While I try to avoid using descriptors that will leave people staring blankly, mumbling ‘What the f@&* is he talking about’ I found that this wine was laden with that Cassis character and just could not find a substitution so if you’ve never had Cassis before think of Ribena, super ripe blackcurrants, or even blackcurrant pastilles.


Tasting note: Cassis aromas primarily but subtle characters of plum and menthol can be found lingering in the glass. Cassis again on the palate, as this heady blackcurrant flavour subsides more complex spice, plum, blackberry shines through. A nice hint of cinnamon and finishes with fine, grainy tannins.


Final Say: This wine can be found on the shelf for around $18 a bottle. Typically Margaret River in style, toeing that razor’s edge between green fruit and elegant spice and ripe fruit.


Score: 17.5 out of 20


For any questions or feedback feel free to email me on


Spitting: Optional

Frankland Estate ‘Rocky Gully’ Riesling 2012

Vintage: 2012

Style: Dry white

Country: Australia

Region: Frankland River, WA


Overview:       Short and sweet this week, the blog that is, not the wine.

The Frankland River in Western Australia has been overshadowed by the better known Riesling regions such as the Eden and Clare Valleys. However, you only need to look at wines like this one to see that the Frankland River deserves to be recognized as a great Australian Riesling region. This wine is typically elegant, dry with subtle fruit and minerality. Criminal at this price.

It’s not just about the Valleys.


Tasting note: Elegant nose, aromas of Granny Smith apples and talc. All the usual characters on the palate, typical Riesling flavours of lime juice, sherbet and stone-like minerality. Bone dry with great length and fruit purity.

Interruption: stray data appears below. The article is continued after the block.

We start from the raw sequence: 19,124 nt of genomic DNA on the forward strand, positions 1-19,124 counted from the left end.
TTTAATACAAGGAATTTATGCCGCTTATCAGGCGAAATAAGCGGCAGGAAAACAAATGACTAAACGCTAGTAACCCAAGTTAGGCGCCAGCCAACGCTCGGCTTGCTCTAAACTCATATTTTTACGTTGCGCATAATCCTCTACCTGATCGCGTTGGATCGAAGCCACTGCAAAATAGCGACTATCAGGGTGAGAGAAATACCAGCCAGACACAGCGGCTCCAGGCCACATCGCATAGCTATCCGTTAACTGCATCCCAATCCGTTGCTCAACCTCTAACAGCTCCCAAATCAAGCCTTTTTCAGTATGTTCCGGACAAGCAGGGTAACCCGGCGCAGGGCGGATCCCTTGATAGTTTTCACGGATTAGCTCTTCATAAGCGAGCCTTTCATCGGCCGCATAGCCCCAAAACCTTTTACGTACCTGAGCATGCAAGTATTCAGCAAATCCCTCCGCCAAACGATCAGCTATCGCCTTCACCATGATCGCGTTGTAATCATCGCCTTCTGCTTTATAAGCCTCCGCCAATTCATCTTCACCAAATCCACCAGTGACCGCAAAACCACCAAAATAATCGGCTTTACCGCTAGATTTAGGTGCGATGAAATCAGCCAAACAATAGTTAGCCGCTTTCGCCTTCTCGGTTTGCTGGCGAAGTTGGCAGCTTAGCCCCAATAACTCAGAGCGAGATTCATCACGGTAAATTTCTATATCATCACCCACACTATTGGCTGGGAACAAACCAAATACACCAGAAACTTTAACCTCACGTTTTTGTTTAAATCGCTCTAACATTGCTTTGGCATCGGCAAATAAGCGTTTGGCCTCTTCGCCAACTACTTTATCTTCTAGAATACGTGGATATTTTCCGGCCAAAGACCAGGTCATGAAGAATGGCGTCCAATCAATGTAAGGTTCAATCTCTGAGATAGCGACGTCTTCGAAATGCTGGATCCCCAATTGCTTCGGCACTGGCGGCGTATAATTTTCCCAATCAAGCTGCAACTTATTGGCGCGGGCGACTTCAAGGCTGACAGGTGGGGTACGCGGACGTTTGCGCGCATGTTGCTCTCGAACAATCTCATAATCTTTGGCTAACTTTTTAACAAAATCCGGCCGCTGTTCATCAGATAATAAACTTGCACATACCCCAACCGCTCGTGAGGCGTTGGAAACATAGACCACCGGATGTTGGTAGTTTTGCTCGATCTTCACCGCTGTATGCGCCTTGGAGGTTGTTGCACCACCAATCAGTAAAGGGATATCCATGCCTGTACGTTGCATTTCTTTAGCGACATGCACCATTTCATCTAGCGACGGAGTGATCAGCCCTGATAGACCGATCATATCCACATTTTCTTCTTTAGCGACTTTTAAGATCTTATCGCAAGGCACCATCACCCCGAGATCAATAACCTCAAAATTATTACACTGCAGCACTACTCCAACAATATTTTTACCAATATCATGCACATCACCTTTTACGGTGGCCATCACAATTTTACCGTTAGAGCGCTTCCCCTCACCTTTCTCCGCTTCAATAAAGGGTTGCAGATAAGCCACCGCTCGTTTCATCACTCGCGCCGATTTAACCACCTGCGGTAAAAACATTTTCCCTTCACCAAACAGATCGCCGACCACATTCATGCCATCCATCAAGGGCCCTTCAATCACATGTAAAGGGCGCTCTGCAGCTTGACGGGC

Final Say: A guaranteed winner to stave off spontaneous combustion in this heat. $13-$18 a bottle. Great for seafood, light chicken dishes or just on its own.


Score: 17.5 out of 20


For any questions or feedback feel free to email me on


Spitting: Optional

Louis Roederer Brut NV

Vintage: NV

Style: Sparkling

Country: France

Region: Champagne


Overview: Special occasions urge us to reach for Champagne. New Year’s Eve, Christmas, birthdays, stubbing your toe and successfully completing a working day without sneezing can all be seen as good reason to pop a cork… I wish.

It may be because we save this sacred drink for special occasions that makes it so damn good but if you are a wine nerd like me it’s also the work that goes into these wines that makes them so exceptional. Blending, riddling, disgorging, dosage and secondary fermentation, all terms that may not mean much to most people but they are all related to how Champagne is made.

Because I save Champagne for celebrations, and true celebrations are few and far between, I always find that I have my ‘go-to’ Champagne and rarely deviate from this, so for this review I’ve chosen something that I haven’t tried in a few years.


Tasting note: A delicate, elegant nose comprised of toasty aromas, peach, melon and a touch of yeast. A fresh, clean palate with a fine, gentle bead. Flavours of honeysuckle, melon and citrus with a slight bready undertone.


Final Say: Get some fizz in ya! Reasonably priced at around $70 a bottle.


Score: 18.5 out of 20 (93 out of 100)


For any questions or feedback feel free to email me on